In the opening of “My Best Friend Anne Frank,” Anne Frank and her childhood best friend, Hannah “Hanneli” Pick-Goslar, are playing hide and seek in Otto Frank’s office when they climb into a hidden wing of the building. This wound up being the secret annex — the area where Anne, her sister Margot and her parents, Otto and Edith, hid from the Nazis between July 1942 and August of 1944, when the family was discovered and deported to Auschwitz.
Yet “My Best Friend Anne Frank,” which premiered on Netflix this February 1, doesn’t touch on the time that Anne spent in that secret annex, hiding from the Nazis and writing “The Diary of a Young Girl,” the most famous and widely read of Holocaust memoirs. Instead, it focuses on how pivotal, almost mythical, Anne Frank was in Hanneli’s life — and, posthumously, in so many of ours.
The Dutch movie, which premiered in the Netherlands last year, is the first cinematic and fictional movie about the Holocaust victim to be made in her home country — not counting the animated Ari Folman “Where is Anne Frank,” a Dutch co-production that premiered in Cannes last year but is still not widely available to international audiences.
The movie was directed by Dutch filmmaker Ben Sombogaart who directed 2002’s “Twin Sisters,” which was nominated for an Academy Award for best foreign film. It’s based on the book “Memories of Anne Frank: Reflections of a Childhood Friend” by Alison Leslie Gold.
The choice to focus on Hannah and her life allowed the filmmaker to bring a fresher perspective than many movies and books that recount Anne’s story; Josephine Arendsen, who plays Hannah, makes for a compelling heroine, the yin to Anne’s yang.
The chemistry between Arendsen and Aiko Beemsterboer who plays Anne is magical. As a doting caretaker for her younger sister Gabi, Hannah’s practical and serious nature is tempered by her imaginative, mischievous best friend who would rather think about boys than about the world falling apart around them. Beemsterboer is a charming, nymph-like Frank, with a haughty smile and a sparkle in her eyes. You really feel how she captivates her friend. Though they have Jewish stars sewn onto their colorful clothes, they explore the city together and play together, confiding in each other and teasing each other despite the constant threat and violence of Nazi rule.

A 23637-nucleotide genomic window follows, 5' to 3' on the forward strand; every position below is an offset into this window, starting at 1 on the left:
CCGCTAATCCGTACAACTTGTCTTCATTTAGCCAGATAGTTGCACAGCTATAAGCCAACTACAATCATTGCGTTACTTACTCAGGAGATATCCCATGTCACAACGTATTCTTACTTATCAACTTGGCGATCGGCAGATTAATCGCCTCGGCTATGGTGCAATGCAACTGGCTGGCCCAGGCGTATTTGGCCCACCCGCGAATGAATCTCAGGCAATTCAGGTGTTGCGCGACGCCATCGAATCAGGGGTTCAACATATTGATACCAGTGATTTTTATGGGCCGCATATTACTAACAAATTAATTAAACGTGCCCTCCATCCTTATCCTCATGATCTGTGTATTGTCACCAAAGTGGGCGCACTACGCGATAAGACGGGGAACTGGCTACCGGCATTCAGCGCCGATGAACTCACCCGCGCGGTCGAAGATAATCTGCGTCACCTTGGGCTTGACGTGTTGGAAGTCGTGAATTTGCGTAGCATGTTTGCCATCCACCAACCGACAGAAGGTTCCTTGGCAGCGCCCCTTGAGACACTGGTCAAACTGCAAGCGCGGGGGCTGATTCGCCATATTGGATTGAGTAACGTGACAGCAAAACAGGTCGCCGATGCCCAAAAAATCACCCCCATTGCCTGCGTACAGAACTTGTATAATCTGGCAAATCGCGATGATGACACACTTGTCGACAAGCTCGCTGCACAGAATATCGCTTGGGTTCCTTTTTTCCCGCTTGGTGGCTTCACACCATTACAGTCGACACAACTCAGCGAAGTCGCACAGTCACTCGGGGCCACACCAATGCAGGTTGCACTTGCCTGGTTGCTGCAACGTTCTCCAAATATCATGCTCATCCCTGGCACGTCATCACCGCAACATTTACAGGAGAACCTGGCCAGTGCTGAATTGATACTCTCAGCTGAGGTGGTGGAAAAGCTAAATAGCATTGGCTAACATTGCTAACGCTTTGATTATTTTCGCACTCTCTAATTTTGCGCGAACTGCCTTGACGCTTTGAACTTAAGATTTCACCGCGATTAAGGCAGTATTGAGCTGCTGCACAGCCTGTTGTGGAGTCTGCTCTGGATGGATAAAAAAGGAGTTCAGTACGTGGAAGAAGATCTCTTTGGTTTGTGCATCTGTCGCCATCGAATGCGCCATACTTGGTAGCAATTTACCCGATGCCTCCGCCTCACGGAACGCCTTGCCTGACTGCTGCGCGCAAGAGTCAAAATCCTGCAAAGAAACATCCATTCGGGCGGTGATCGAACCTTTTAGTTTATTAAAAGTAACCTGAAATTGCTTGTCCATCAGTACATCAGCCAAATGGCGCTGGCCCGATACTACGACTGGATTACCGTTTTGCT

The movie is, indeed, masterfully crafted. Scenes from Anne and Hannah’s time together in Amsterdam, where their German families came to seek refuge from German Nazi rule, are painted in vivid color, in firm contrast with the dark tones of Hannah’s time in Bergen-Belsen, where she has one final encounter with her larger-than-life friend.
Hannah arrived in Bergen-Belsen in February 1944 and was imprisoned in a different part of the camp from Anne, who came to the German concentration camp from Auschwitz in November of 1944, and the two reunited briefly in early 1945. “I heard by chance that she was there behind the fence,” she told JTA in 2004. In reality, Hannah never saw Anne; in the movie, she does see her, head shaved, through the barrier that separates the two parts of camp. Just like in real life, Hannah delivers Anne a care package with some food.
Judaism is an important thread in the movie — Hannah’s family is deeply observant, more than Frank’s more modern family. Her father sings Adon Olam when her mother is going through pregnancy woes; her mother prays when their street gets bombed; Hannah kisses a mezuzah and wears a golden Magen David. Jewish ritual plays a comforting, poignant role in the movie. After Hannah and Gabi’s father dies at Bergen-Belsen, the women imprisoned with them help them sit shiva. Before Hannah goes to find Anne and bring her food, a Hungarian inmate prays for her success and safe return.
Hannah’s dreams of becoming a nurse are also at the center of the movie, with a book about Florence Nightingale that Anne owns becoming a constant motive; Anne, meanwhile, speaks of being an actress and writer and dreams of seeing the world.
Unlike Frank, who died in Bergen-Belsen shortly before the camp was liberated in April of 1945, Pick-Goslar survived the war and still lives in Jerusalem with her family — where she did in fact become a nurse. Along with Gabi, she has 38 grandchildren and 27 great-grandchildren, their revenge on Hitler. But Pick-Goslar continues to be a part of memorializing her friend, participating in interviews and movies about her and, now, becoming the focus of this new film.
Hannah and Anne love to stare at the stars together — they even call their little social group “The Little Bear” — after the constellation. In the movie, Anne is Hannah’s North Star, the person that she looks for once she realizes she is in the camp — and, according to the movie’s epilogue, the person that she thinks of whenever she looks at the stars.
“My Best Friend Anne Frank” is an imperfect movie, but it is a beautifully woven and deeply heartfelt tale of friendship — and, for adults and teens, an interesting interpretation of a dramatized Holocaust memoir that may not reach the depth of its horrors, but is still very much worth watching.